Numbers 21:16
And from there they went to Beer: that is the well whereof the LORD spoke to Moses, Gather the people together, and I will give them water.
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21:10-20 We have here the removes of the children of Israel, till they came to the plains of Moab, from whence they passed over Jordan into Canaan. The end of their pilgrimage was near. They set forward. It were well if we did thus; and the nearer we come to heaven, were so much the more active and abundant in the work of the Lord. The wonderful success God granted to his people, is here spoken of, and, among the rest, their actions on the river Arnon, at Vaheb in Suphah, and other places on that river. In every stage of our lives, nay, in every step, we should notice what God has wrought for us; what he did at such a time, and what in such a place, ought to be distinctly remembered. God blessed his people with a supply of water. When we come to heaven, we shall remove to the well of life, the fountain of living waters. They received it with joy and thankfulness, which made the mercy doubly sweet. With joy must we draw water out of the wells of salvation, Isa 12:3. As the brazen serpent was a figure of Christ, who is lifted up for our cure, so is this well a figure of the Spirit, who is poured forth for our comfort, and from whom flow to us rivers of living waters, Joh 7:38,39. Does this well spring up in our souls? If so, we should take the comfort to ourselves, and give the glory to God. God promised to give water, but they must open the ground. God's favours must be expected in the use of such means as are within our power, but still the power is only of God.Beer is probably the "Well," afterward known as Beer-elim, the "well of heroes" Isaiah 15:8. 16. from thence they went to Beer—that is, a "well." The name was probably given to it afterwards [see Jud 9:21], as it is not mentioned (Nu 33:1-56). Beer, and Mattanah, Nahaliel, and Bamoth named here, Numbers 21:19, are not mentioned among those places where they pitched or encamped, Num 33. Either therefore they did not pitch or encamp in these places, but only pass by or through them, nor indeed is it here said they pitched or encamped in these places, which is said of those places, Num 33, but only that they went to them, Numbers 21:18; or, these are stations omitted there, and to be supplied from hence; for though it be there said they went from such a place, and pitched in such a place, yet it is not said they went immediately from the one place to the other, and therefore they might take these places in their way.

Will give them water, to wit, in a miraculous manner. And from thence they went to Beer,.... A place so called from a well which sprung up here, of which the following account is given:

that is, the well whereof the Lord spake unto Moses; promising him to give it to the children of Israel, without asking for it; which was a very singular favour, and for which they were thankful: saying to him:

gather the people together, and I will give them water; for as they were now gone from the river Arnon, and the streams and brooks of it, they might be in want of water, though they did not murmur as they had been used to do; and without their petition for it, the Lord promises to give it to them; and that they might be witness of the miracle that would be wrought for them, they are ordered to be gathered together.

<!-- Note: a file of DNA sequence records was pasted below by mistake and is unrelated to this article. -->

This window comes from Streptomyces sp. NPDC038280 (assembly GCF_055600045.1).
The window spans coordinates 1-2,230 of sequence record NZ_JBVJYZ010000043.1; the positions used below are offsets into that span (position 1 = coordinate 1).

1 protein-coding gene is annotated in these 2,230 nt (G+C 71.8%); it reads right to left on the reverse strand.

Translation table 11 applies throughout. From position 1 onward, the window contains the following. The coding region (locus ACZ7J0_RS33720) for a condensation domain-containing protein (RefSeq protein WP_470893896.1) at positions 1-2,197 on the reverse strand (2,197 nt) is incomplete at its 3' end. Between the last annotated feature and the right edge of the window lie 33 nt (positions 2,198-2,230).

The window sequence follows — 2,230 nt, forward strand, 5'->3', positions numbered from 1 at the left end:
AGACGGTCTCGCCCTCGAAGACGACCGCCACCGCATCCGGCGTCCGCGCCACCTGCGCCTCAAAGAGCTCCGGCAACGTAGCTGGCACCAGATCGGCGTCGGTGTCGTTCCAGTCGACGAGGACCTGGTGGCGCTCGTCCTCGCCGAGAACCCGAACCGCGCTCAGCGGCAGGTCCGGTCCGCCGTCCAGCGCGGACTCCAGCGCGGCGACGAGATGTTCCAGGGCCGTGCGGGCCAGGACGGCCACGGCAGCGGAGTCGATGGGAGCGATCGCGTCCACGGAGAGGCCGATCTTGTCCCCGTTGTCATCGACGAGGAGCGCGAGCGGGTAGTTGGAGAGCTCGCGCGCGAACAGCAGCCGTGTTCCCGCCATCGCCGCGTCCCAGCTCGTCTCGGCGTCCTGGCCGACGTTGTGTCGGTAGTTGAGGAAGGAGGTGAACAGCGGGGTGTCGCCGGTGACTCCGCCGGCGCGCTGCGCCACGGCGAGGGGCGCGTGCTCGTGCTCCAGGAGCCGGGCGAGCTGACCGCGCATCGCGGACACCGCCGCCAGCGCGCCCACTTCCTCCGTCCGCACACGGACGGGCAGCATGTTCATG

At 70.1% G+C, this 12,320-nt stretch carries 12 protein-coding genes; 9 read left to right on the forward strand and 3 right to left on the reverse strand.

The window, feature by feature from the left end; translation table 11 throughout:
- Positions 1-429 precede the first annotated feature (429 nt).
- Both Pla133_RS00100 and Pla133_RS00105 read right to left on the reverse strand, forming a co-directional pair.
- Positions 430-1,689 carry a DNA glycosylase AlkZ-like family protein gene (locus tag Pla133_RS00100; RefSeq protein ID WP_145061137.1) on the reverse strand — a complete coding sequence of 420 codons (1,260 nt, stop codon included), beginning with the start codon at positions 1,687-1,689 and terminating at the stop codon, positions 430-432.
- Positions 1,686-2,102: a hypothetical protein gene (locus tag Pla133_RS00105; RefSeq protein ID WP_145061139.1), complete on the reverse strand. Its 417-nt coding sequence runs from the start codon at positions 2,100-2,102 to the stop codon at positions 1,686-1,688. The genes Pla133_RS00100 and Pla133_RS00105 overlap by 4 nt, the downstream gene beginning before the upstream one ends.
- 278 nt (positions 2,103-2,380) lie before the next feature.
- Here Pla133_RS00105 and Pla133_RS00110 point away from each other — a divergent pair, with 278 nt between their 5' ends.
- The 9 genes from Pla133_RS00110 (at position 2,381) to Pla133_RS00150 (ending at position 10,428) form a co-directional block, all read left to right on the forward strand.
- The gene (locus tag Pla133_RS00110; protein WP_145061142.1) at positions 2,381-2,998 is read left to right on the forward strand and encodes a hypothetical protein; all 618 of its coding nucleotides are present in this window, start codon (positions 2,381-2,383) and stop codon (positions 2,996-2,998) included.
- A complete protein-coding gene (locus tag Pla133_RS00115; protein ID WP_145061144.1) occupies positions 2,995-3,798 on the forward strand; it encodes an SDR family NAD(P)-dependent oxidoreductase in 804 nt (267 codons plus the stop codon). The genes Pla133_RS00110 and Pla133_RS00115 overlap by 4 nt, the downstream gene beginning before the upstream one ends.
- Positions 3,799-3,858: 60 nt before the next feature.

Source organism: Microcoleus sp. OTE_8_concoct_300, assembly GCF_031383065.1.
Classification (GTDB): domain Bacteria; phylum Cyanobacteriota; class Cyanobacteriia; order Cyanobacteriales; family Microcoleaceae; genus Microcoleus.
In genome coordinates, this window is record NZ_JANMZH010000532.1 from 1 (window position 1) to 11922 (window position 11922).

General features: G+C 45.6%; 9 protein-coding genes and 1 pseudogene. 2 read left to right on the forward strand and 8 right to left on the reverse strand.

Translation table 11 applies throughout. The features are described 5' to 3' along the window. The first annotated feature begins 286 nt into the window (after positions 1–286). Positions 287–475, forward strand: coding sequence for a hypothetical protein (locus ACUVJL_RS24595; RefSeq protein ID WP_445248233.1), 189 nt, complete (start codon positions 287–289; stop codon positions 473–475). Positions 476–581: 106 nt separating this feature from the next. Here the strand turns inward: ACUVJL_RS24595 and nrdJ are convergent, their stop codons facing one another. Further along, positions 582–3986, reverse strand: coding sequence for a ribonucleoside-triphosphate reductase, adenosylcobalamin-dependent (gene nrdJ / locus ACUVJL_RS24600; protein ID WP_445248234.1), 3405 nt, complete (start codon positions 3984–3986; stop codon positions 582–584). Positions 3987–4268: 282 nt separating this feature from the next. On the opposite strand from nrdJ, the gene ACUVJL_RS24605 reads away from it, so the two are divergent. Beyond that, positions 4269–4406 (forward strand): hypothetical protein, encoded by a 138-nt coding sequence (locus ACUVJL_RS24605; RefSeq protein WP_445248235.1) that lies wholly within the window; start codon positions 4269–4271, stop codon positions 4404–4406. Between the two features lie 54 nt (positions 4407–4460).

And from thence they went to Beer: that is the well whereof the LORD spake unto Moses, Gather the people together, and I will give them water.
16. The journey in a westerly, or north-westerly, direction is here begun.

Beer] The name means a ‘well’ (R.V. marg.). It is probably an abbreviation of a compound name; cf. Beer-sheba. A place called Beer-elim in Moab is mentioned in Isaiah 15:8, but whether Beer is to be identified with that is not known.Verse 16. - And from thence... to Beer. A well; so named, no doubt, from the circumstance here recorded. That they were told to dig for water instead of receiving it from the rock showed the end to be at hand, and the transition shortly to be made from miraculous to natural supplies. March of Israel round Edom and Moab, to the Heights of Pisgah in the Field of Moab (cf. Numbers 33:41-47). - Numbers 21:10. From the camp in the Arabah, which is not more particularly described, where the murmuring people were punished by fiery serpents, Israel removed to Oboth. According to the list of stations in Numbers 33:41., they went from Hor to Zalmonah, the situation of which has not been determined; for C. v. Raumer's conjecture (der Zug der Israeliten, p. 45), that it was the same place as the modern Maan, has no firm basis in the fact that Maan is a station of the Syrian pilgrim caravans. From Zalmonah they went to Phunon, and only then to Oboth. The name Phunon is no doubt the same as Phinon, a tribe-seat of the Edomitish Phylarch (Genesis 36:41); and according to Jerome (Onom. s. v. Fenon), it was "a little village in the desert, where copper was dug up by condemned criminals (see at Genesis 36:41), between Petra and Zoar." This statement suits very well, provided we imagine the situation of Phunon to have been not in a straight line between Petra and Zoar, but more to the east, between the mountains on the edge of the desert. For the Israelites unquestionably went from the southern end of the Arabah to the eastern side of Idumaea, through the Wady el Ithm (Getum), which opens into the Arabah from the east, a few hours to the north of Akaba and the ancient Ezion-geber. They had then gone round the mountains of Edom, and begun to "turn to the north" (Deuteronomy 2:3), so that they now proceeded farther northwards, on the eastern side of the mountains of Edom, "through the territory of the sons of Esau," no doubt by the same road which is taken in the present day by the caravans which go from Gaza to Maan, through the Ghor. "This runs upon a grassy ridge, forming the western border of the coast of Arabia, and the eastern border of the cultivated land, which stretches from the land of Edom to the sources of the Jordan, on the eastern side of the Ghor" (v. Raumer, Zug, p. 45). On the western side of their mountains the Edomites had refused permission to the Israelites to pass through their land (Numbers 20:18.), as the mountains of Seir terminate towards the Ghor (the Arabah) in steep and lofty precipices, and there are only two or three narrow wadys which intersect them from west to east; and of these the Wady Ghuweir is the only one which is practicable for an army, and even this could be held so securely by a moderate army, that no enemy could force its way into the heart of the country (see Leake in Burckhardt, pp. 21, 22; and Robinson, ii. p. 583). It was different on the eastern side, where the mountains slope off into a wide extent of table-land, which is only slightly elevated above the desert of Arabia. Here, on the weaker side of their frontier, the Edomites lost the heart to make any attack upon the Israelites, who would now have been able to requite their hostilities. But the Lord had commanded Israel not to make war upon the sons of Esau; but when passing through their territory, to purchase food and water from them for money (Deuteronomy 2:4-6). The Edomites submitted to the necessity, and endeavoured to take advantage of it, by selling provisions, "in the same way in which, at the present day, the caravan from Mecca is supplied with provisions by the inhabitants of the mountains along the pilgrim road" (Leake in Burckhardt, p. 24). The situation of Oboth cannot be determined.